2009

Oct 02

Journal of Law and Public Policy to host fall symposium on intelligent design

Published on: Friday, October 2, 2009

The Journal of Law and Public Policy, published at the University of St. Thomas School of Law, will host a fall symposium, “Intelligent Design and the Constitution,” from 9:30 a.m. to 3:45 p.m. Tuesday, Nov. 10, in the Frey Moot Courtroom of at the School of Law, located on St. Thomas’ downtown Minneapolis campus.
 
The symposium, free and open to the public, will bring together scholars to debate and analyze various constitutional and philosophical issues surrounding evolutionism and intelligent design, particularly as they affect U.S. public schools. C.L.E. credits have been applied for. For more information, call John Sandy, (651) 245-0199.
 
Symposium speakers include:
 
Dr. Peter Hess, Faith Project director at the National Center for Science Education, a nonprofit organization dedicated to defending the teaching of evolution in public schools. An adjunct liberal studies faculty member at St. Mary’s College in Morega, Calif., he is  a member of the International Society of Science and Religion and co-author of Catholicism and Science (Greenwood, 2008).
 
Casey Luskin, an attorney who is a program officer in public policy and legal affairs for the Center for Science and Culture at the Discovery Institute, a Seattle-based think tank best known for its advocacy of intelligent design.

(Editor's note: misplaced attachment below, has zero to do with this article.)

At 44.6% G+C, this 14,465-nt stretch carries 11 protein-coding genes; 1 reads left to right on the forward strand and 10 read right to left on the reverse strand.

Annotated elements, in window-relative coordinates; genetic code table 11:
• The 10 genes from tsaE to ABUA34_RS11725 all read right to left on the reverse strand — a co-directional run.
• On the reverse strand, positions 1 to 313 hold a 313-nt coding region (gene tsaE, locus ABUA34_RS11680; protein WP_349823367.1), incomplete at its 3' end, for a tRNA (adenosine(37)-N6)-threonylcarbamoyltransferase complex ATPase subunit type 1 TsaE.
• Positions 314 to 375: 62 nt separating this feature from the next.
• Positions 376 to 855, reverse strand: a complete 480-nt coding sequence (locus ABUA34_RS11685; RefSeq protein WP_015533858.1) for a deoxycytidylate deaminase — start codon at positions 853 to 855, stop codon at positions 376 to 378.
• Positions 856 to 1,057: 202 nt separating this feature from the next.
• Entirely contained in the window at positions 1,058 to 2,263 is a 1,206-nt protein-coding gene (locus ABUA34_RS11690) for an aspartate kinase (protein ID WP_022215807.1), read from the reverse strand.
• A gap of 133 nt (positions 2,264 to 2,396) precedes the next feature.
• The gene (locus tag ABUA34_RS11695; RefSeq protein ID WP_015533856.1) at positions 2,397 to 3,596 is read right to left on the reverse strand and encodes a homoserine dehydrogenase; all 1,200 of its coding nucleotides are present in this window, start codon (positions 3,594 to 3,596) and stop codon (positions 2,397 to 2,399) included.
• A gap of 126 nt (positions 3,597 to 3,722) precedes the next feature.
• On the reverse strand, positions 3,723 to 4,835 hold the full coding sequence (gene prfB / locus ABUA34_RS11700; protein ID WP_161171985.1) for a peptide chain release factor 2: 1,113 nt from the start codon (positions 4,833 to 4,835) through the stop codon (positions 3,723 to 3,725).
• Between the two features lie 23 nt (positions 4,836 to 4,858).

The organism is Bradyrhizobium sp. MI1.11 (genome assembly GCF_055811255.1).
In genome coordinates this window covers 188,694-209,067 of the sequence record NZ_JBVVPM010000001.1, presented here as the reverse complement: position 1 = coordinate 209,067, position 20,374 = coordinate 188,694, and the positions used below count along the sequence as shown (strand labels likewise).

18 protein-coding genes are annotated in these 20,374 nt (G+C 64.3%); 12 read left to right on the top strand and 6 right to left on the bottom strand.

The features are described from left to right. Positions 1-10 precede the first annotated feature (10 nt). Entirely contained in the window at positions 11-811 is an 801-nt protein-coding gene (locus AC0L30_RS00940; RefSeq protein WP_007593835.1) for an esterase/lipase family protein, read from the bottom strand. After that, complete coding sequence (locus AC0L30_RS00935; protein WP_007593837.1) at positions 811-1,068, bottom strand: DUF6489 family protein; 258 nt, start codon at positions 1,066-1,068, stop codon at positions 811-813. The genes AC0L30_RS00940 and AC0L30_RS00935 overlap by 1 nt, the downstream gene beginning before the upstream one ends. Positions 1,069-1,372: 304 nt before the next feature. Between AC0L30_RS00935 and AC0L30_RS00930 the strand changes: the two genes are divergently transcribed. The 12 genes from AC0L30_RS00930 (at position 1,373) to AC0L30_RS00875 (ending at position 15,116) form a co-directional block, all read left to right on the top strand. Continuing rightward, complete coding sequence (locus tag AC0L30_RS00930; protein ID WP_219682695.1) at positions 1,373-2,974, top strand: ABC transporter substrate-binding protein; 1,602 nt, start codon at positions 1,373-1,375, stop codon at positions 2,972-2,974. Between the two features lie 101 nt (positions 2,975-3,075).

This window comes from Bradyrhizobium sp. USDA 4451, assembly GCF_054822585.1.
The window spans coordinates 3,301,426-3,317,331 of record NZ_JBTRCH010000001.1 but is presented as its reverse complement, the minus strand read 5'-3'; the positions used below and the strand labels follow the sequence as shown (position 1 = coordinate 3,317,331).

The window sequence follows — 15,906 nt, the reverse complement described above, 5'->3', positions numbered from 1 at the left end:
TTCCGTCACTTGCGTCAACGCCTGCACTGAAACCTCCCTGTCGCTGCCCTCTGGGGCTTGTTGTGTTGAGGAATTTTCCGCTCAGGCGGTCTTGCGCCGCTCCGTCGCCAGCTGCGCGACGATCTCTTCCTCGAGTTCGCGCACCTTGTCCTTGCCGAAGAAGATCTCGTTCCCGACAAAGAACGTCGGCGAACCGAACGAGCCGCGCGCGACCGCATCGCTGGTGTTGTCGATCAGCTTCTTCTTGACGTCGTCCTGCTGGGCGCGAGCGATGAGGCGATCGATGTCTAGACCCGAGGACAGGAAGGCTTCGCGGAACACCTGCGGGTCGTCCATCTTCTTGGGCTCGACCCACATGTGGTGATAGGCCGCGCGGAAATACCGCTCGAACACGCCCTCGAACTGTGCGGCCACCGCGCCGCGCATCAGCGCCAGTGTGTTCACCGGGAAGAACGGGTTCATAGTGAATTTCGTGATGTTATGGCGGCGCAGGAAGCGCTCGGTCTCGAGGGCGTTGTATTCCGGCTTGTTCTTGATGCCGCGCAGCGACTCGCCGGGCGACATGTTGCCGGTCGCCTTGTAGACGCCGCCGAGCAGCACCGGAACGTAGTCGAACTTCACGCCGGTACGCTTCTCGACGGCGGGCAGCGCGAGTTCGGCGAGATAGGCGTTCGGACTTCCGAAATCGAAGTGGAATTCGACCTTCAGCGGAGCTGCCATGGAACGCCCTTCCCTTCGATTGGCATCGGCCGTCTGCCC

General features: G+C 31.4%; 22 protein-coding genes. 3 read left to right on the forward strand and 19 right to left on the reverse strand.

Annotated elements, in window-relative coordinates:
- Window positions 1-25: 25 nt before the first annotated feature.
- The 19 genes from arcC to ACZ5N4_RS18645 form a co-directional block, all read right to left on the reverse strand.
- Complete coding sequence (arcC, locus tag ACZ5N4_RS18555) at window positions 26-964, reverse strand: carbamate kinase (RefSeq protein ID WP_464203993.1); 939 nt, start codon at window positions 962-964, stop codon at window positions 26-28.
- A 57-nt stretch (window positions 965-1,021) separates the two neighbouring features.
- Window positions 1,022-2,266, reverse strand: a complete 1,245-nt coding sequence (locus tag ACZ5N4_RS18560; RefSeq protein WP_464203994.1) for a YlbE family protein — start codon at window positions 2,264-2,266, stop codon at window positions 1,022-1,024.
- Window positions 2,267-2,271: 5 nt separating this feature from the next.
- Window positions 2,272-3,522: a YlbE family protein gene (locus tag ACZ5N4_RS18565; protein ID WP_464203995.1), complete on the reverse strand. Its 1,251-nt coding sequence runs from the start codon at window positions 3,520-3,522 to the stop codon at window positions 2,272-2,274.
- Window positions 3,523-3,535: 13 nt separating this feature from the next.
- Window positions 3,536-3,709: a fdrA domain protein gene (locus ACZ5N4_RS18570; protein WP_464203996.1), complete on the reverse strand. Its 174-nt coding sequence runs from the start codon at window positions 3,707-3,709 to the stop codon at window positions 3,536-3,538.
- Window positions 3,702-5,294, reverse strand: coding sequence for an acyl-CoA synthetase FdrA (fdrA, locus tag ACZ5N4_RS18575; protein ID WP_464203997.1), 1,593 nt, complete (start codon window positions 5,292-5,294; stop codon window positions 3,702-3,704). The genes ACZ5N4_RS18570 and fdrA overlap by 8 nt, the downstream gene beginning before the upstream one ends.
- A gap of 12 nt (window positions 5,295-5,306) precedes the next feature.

Dr. Thomas Sullivan, a professor of philosophy at St. Thomas, where he holds the Aquinas Chair in Philosophy and Theology and is an associate editor of Logos, the university’s journal of Catholic studies.
 
Russell Pannier, professor emeritus of law at William Mitchell College of Law, where he taught for nearly 30 years. His areas of expertise include American legal history and constitutional law.
 
Patrick Gillen, an assistant professor of law at Ave Maria School of Law in Naples, Fla. As an attorney he practiced in the area of civil litigation for 15 years. Most recently, he served as litigation counsel for the Thomas More Law Center, an Ann Arbor, Mich.-based nonprofit, public interest law firm dedicated to the defense and promotion of the religious freedom of Christians.

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